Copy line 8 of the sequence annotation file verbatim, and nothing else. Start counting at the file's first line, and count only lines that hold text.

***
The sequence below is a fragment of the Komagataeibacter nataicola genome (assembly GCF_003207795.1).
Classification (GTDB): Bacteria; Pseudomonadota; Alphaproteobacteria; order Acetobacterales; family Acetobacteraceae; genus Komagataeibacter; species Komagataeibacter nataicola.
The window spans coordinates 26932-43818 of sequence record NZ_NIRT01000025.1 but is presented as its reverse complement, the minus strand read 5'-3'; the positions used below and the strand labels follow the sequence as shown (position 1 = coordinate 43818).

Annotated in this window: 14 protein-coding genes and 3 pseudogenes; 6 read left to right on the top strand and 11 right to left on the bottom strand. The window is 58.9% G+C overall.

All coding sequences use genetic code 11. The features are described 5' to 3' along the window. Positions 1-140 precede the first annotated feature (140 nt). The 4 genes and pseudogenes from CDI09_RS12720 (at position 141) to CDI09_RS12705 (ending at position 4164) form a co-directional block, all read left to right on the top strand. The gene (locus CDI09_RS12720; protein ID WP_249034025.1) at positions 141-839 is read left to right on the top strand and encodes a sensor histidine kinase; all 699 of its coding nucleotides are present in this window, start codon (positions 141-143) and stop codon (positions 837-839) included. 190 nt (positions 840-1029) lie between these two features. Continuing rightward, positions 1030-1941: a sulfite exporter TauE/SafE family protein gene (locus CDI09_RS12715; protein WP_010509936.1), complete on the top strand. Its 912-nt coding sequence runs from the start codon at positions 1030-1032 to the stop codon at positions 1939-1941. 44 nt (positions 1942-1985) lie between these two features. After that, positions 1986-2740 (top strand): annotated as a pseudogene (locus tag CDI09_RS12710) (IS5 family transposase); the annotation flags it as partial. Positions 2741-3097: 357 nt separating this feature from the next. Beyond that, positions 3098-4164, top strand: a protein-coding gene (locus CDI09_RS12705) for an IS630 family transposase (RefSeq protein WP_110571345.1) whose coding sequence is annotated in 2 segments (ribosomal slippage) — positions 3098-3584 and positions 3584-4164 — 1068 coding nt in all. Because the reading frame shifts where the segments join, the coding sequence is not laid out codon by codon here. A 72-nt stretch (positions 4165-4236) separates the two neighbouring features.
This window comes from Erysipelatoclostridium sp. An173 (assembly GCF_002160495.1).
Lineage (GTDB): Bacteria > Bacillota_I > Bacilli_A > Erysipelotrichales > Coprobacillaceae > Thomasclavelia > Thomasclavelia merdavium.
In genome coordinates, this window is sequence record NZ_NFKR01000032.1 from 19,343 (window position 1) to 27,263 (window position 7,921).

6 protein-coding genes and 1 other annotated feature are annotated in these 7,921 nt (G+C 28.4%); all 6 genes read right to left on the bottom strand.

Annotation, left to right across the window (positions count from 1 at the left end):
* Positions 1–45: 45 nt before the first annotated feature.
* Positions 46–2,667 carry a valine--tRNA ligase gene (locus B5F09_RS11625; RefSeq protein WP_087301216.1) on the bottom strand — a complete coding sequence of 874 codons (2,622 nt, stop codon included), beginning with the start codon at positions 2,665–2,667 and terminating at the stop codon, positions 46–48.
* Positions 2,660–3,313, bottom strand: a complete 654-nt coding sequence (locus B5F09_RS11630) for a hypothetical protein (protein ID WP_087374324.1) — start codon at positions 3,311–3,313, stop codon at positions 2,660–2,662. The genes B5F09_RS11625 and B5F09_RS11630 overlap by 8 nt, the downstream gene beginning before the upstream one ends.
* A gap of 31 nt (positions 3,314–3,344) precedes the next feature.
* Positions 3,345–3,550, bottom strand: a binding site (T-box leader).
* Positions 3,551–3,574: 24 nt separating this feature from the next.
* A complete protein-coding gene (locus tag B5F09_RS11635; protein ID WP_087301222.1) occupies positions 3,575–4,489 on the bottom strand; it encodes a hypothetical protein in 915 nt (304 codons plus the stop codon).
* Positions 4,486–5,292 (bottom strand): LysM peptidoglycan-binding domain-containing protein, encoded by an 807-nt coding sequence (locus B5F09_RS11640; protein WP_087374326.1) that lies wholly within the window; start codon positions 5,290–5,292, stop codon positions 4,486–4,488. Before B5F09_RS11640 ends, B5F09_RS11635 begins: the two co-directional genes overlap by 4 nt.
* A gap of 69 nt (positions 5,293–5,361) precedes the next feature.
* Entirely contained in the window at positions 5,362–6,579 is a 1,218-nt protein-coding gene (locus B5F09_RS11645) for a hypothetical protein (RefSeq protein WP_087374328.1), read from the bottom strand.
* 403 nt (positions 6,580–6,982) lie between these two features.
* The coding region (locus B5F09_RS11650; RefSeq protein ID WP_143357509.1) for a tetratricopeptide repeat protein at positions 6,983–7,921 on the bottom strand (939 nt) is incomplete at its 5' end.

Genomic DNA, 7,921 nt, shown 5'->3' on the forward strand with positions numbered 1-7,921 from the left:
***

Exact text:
In genome coordinates, this window is sequence record NZ_NFKR01000032.1 from 19,343 (window position 1) to 27,263 (window position 7,921).